Do you have a high-interest outstanding credit card balance? Using a balance transfer credit card is one solution for helping you tackle your debt. Balance transfer credit cards let you move your current credit card debt to a new account with a lower interest rate. Additionally, transferring your balance means you’ll only have to stay on top of one payment a month, rather than multiple.

Having a good credit score can help you qualify for a balance transfer credit card. If you qualify, you could receive a lower ongoing rate or even a 0% introductory rate, which usually will last for six to 18 months. You’ll want to try to pay off your balance within that promotional period, before the higher APR kicks in.

Note that balance credit cards often charge a fee for transferring a balance — usually 3% to 5% of the amount transferred. So, make sure you factor in the additional fees before you move over your existing balance.

4. Secured Credit Cards

Another option for those with little to no credit or poor credit history is a secured credit card. With a secured credit card, you make a refundable deposit, which protects the card issuer from defaulted payments. If you default, the credit card issuer can use the deposit to recoup the loss.

Your deposit is usually the amount of your credit limit. For example, if you are approved for a $500 limit, you may need to put down $500. Though your deposit will be tied up while the account is open, a secured credit card can allow you to build your credit when used responsibly. Just keep in mind that while secured credit cards are generally easier to qualify for, they also tend to have higher APRs and fees.

If you decide to close a secured credit card account, you can usually get your deposit back. The card issuer may also give you the option to upgrade to an unsecured card if you’ve proven your creditworthiness. In this case, you’d receive a refund as well.

5. Travel Credit Cards

If you’re a frequent flier or visit hotels often, a travel credit card can be a lucrative choice. Many airline and hotel brands have credit cards that let you earn miles, points, or rewards to use toward your travel adventures. Some credit cards may also come with a sign-up bonus or extra perks such as free checked bags, access to VIP lounges, and travel insurance.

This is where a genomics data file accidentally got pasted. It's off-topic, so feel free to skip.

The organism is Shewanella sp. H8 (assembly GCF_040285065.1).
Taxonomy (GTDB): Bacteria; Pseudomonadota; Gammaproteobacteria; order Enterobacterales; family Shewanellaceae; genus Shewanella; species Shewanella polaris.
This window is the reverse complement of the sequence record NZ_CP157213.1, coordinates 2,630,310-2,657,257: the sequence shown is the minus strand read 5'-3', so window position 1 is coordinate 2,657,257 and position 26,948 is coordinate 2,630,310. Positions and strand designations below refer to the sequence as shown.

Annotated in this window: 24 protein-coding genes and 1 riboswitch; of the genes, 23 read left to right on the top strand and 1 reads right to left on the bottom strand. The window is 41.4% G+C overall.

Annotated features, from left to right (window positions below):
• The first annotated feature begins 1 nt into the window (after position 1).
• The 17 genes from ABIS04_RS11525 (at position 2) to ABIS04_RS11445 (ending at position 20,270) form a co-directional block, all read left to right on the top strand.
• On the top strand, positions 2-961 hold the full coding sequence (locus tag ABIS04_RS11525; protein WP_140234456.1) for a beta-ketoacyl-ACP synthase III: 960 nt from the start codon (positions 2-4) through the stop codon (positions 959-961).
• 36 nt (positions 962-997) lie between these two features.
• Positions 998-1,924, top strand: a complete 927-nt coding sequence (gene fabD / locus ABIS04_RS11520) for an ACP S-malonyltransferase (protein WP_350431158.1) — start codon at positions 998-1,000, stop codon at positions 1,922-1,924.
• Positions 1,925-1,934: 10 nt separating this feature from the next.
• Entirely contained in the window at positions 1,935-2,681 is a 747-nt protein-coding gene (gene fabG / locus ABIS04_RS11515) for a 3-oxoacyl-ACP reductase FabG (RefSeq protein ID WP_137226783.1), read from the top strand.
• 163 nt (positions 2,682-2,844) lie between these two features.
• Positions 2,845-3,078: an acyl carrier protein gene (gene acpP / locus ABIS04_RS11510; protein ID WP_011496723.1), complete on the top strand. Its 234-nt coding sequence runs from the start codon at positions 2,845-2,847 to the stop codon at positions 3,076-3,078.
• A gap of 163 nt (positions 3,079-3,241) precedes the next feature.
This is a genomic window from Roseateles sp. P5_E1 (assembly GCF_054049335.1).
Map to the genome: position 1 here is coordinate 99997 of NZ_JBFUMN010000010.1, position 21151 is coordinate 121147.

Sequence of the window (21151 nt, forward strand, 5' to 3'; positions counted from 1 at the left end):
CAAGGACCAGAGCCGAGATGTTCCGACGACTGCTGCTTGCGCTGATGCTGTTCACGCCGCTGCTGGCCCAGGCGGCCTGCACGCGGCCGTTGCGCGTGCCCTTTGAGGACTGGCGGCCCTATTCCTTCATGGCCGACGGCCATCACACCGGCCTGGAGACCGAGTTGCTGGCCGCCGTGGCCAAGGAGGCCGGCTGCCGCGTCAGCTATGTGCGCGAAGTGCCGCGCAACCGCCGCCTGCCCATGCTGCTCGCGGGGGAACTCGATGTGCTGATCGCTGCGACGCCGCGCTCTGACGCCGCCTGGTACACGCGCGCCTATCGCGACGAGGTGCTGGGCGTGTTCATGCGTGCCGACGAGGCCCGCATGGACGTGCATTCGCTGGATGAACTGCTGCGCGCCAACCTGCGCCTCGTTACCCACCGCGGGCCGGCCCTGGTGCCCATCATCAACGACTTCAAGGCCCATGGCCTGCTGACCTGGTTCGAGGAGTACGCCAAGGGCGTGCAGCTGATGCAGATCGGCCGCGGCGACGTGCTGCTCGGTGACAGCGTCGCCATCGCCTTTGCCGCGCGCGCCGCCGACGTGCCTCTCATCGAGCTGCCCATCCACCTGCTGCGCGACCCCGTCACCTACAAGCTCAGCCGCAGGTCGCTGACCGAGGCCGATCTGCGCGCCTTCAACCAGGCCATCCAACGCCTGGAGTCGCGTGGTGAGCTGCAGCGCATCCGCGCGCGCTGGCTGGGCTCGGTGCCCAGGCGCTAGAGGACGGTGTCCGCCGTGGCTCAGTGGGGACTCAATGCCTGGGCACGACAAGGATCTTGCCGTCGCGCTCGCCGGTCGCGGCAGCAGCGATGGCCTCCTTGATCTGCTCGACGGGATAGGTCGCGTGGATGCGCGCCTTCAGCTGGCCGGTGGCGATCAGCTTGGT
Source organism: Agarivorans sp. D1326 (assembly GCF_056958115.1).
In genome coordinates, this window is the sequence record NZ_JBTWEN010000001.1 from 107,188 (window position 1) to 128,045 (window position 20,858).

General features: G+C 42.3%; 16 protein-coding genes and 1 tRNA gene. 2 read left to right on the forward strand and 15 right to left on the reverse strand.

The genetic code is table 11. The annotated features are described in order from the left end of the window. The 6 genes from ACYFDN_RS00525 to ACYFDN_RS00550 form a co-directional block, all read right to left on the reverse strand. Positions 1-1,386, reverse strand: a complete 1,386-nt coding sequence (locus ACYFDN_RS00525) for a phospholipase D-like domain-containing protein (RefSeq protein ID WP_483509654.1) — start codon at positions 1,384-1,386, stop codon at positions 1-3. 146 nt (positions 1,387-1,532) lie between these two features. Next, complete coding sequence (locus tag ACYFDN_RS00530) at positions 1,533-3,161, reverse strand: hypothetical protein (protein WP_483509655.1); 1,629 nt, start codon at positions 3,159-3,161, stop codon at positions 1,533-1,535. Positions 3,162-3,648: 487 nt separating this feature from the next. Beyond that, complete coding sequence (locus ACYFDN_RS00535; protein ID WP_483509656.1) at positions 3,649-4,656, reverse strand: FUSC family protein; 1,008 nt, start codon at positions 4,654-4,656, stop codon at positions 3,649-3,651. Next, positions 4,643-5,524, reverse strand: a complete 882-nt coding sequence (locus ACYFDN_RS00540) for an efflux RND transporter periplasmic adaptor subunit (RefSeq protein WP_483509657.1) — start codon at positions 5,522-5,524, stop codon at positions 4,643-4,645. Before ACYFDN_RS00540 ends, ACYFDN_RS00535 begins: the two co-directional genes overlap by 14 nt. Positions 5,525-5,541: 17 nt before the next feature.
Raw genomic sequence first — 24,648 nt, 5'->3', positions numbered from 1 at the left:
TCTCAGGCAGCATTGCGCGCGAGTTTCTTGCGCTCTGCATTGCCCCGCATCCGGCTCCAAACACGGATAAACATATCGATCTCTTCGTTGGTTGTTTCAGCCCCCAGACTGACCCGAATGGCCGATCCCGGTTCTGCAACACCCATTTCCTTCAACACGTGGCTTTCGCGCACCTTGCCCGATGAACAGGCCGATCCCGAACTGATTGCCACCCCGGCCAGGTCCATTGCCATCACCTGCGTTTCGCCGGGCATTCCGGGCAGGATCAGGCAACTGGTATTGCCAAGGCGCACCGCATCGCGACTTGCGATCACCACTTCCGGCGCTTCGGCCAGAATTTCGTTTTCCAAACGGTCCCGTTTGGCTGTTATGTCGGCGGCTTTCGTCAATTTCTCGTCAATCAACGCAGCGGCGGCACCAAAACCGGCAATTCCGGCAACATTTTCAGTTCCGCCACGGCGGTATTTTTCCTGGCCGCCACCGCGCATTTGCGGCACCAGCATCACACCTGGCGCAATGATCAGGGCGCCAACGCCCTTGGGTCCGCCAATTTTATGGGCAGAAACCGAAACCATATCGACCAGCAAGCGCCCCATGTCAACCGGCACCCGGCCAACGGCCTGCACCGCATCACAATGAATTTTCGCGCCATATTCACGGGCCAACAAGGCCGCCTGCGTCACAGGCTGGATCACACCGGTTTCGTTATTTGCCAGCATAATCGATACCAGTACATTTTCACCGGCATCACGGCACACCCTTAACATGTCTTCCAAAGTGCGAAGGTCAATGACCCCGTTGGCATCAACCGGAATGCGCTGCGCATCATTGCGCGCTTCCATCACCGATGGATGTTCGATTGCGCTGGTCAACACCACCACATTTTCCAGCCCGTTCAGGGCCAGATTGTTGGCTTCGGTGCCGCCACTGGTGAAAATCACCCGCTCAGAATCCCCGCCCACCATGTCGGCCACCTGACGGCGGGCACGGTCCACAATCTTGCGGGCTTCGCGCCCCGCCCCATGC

When selecting a card, you’ll want to find the card that makes sense for the way you travel. That way, you can get the most out of your credit card. Travel credit cards usually require applicants to have good to excellent credit for approval. So, before applying, make sure to check your credit score to see if it’s acceptable.

6. 0% Introductory APR Credit Cards

If you’re getting ready to make a big purchase, a 0% introductory APR credit card might be worth considering. With this type of credit card, the card issuer gives you a 0% introductory rate to make purchases during a specific time frame. This way, you can make the purchase without paying interest on the expensive item(s).

However, you’ll want to make sure you repay the entire amount before the introductory period ends to avoid interest. Before you swipe, make sure you have a plan to pay off the balance within that time frame.

Also note that to qualify for a 0% introductory APR credit card, you usually must have good to excellent credit.

Pros and Cons of Credit Cards